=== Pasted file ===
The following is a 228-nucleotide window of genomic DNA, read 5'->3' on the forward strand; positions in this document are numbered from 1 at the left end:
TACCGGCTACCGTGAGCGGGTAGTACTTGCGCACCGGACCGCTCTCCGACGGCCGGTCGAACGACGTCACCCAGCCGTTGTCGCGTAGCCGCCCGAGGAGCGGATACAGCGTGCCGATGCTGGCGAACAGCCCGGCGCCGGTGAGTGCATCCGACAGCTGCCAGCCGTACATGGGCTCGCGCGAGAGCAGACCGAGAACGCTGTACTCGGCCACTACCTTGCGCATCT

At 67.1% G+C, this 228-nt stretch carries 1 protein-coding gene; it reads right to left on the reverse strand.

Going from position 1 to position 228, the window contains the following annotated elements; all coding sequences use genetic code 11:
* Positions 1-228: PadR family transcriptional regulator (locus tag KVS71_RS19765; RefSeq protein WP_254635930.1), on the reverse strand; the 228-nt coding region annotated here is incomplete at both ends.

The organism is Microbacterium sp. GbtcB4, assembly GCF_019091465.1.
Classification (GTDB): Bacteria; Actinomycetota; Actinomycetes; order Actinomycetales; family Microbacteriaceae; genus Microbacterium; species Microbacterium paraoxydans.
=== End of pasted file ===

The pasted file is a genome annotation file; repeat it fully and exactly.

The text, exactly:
The following is a 228-nucleotide window of genomic DNA, read 5'->3' on the forward strand; positions in this document are numbered from 1 at the left end:
TACCGGCTACCGTGAGCGGGTAGTACTTGCGCACCGGACCGCTCTCCGACGGCCGGTCGAACGACGTCACCCAGCCGTTGTCGCGTAGCCGCCCGAGGAGCGGATACAGCGTGCCGATGCTGGCGAACAGCCCGGCGCCGGTGAGTGCATCCGACAGCTGCCAGCCGTACATGGGCTCGCGCGAGAGCAGACCGAGAACGCTGTACTCGGCCACTACCTTGCGCATCT

At 67.1% G+C, this 228-nt stretch carries 1 protein-coding gene; it reads right to left on the reverse strand.

Going from position 1 to position 228, the window contains the following annotated elements; all coding sequences use genetic code 11:
* Positions 1-228: PadR family transcriptional regulator (locus tag KVS71_RS19765; RefSeq protein WP_254635930.1), on the reverse strand; the 228-nt coding region annotated here is incomplete at both ends.

The organism is Microbacterium sp. GbtcB4, assembly GCF_019091465.1.
Classification (GTDB): Bacteria; Actinomycetota; Actinomycetes; order Actinomycetales; family Microbacteriaceae; genus Microbacterium; species Microbacterium paraoxydans.